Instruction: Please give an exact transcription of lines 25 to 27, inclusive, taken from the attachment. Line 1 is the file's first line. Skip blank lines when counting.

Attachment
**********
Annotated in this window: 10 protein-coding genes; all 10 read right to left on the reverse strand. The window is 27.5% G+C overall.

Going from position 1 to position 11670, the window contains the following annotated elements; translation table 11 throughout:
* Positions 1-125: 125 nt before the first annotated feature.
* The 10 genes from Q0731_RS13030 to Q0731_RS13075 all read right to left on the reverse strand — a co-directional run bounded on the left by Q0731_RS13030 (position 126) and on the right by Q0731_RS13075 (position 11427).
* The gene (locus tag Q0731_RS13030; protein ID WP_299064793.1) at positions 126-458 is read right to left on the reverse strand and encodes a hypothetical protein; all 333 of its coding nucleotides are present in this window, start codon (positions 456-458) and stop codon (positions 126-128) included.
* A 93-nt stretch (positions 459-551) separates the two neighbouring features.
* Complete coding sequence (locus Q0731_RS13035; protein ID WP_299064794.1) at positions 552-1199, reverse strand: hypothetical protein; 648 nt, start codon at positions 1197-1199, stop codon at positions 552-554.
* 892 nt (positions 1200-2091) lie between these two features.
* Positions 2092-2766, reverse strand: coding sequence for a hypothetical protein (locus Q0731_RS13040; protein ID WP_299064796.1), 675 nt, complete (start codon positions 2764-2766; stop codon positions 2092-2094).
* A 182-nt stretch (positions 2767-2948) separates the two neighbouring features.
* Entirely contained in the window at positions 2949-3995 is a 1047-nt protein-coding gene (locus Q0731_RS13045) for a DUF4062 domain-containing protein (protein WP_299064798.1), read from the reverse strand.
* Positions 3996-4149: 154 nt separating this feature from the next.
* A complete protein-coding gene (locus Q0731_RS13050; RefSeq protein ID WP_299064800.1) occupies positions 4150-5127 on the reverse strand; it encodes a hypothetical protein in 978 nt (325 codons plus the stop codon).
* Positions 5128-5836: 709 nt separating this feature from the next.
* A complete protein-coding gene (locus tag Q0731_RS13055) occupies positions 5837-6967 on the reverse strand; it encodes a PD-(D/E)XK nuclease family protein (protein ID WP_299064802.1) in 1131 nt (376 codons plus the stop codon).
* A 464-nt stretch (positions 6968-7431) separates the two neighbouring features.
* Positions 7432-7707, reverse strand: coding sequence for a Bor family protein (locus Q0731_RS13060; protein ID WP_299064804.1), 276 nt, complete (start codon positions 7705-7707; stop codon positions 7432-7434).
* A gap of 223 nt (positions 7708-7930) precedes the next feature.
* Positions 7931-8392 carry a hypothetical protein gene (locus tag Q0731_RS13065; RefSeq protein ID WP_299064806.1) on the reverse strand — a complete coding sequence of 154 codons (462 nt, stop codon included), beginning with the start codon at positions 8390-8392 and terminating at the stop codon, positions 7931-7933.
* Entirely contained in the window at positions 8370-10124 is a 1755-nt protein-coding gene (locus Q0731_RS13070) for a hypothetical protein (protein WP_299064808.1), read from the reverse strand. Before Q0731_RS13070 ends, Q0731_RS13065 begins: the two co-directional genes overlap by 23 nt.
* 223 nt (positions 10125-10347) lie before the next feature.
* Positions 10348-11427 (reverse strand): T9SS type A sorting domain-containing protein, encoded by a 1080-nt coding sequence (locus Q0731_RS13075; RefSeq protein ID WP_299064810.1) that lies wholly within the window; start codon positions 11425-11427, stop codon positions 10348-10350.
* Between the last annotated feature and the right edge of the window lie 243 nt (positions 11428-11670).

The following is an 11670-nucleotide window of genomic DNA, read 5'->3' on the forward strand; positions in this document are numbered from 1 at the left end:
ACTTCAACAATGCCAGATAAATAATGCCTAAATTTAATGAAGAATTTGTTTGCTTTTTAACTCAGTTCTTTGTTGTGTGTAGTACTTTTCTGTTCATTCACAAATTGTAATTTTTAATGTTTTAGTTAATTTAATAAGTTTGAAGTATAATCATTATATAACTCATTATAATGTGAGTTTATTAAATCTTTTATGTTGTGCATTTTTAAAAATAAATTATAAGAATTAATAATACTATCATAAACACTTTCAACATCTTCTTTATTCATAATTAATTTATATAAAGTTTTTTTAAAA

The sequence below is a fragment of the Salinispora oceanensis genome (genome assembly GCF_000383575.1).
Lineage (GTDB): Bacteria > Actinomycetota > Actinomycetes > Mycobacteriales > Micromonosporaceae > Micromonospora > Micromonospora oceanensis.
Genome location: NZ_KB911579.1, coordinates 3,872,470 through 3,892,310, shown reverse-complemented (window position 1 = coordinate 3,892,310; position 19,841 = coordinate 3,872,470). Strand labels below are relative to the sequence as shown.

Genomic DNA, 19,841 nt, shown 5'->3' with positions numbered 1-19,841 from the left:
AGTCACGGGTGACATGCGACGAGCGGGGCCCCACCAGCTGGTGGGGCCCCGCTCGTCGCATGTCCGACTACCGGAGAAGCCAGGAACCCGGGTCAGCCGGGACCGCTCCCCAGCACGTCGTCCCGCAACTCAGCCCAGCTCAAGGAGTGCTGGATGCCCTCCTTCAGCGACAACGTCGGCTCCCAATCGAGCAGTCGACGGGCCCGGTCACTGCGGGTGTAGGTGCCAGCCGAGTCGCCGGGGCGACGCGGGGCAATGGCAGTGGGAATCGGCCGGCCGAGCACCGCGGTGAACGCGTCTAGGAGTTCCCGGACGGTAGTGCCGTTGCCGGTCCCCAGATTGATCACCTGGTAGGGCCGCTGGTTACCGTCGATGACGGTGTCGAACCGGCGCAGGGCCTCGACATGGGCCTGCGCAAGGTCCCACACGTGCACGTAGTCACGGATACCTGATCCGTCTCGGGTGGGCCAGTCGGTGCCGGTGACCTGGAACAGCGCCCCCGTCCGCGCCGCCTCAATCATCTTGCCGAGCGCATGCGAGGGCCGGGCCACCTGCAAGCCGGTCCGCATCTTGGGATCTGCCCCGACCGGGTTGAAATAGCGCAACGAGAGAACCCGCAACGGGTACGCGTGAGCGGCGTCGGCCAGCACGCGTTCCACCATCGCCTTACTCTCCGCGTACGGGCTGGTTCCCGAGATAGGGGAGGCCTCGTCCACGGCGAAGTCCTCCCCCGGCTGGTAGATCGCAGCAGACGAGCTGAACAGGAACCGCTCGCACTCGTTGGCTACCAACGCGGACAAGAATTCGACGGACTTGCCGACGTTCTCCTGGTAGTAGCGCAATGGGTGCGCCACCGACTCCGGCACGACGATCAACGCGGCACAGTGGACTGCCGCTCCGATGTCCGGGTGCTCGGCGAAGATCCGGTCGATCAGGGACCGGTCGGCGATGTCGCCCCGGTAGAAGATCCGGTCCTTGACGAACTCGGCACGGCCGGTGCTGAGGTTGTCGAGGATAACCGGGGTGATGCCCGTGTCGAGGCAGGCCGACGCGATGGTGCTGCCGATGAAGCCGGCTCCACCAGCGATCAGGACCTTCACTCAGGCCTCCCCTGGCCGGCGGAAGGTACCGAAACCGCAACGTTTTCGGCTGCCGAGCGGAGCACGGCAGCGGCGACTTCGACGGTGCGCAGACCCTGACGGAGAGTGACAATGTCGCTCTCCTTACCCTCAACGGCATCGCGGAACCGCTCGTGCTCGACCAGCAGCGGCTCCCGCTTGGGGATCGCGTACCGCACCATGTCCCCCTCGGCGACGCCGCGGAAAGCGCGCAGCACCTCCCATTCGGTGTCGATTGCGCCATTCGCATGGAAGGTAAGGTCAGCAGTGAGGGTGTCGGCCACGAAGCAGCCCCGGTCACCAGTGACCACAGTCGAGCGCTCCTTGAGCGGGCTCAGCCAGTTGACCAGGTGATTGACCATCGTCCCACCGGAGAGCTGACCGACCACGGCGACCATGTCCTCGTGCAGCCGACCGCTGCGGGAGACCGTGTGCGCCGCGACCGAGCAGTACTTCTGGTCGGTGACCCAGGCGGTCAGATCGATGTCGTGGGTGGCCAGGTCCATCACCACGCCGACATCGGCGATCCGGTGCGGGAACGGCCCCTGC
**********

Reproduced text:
ACTTCAACAATGCCAGATAAATAATGCCTAAATTTAATGAAGAATTTGTTTGCTTTTTAACTCAGTTCTTTGTTGTGTGTAGTACTTTTCTGTTCATTCACAAATTGTAATTTTTAATGTTTTAGTTAATTTAATAAGTTTGAAGTATAATCATTATATAACTCATTATAATGTGAGTTTATTAAATCTTTTATGTTGTGCATTTTTAAAAATAAATTATAAGAATTAATAATACTATCATAAACACTTTCAACATCTTCTTTATTCATAATTAATTTATATAAAGTTTTTTTAAAA

The sequence below is a fragment of the Salinispora oceanensis genome (genome assembly GCF_000383575.1).
Lineage (GTDB): Bacteria > Actinomycetota > Actinomycetes > Mycobacteriales > Micromonosporaceae > Micromonospora > Micromonospora oceanensis.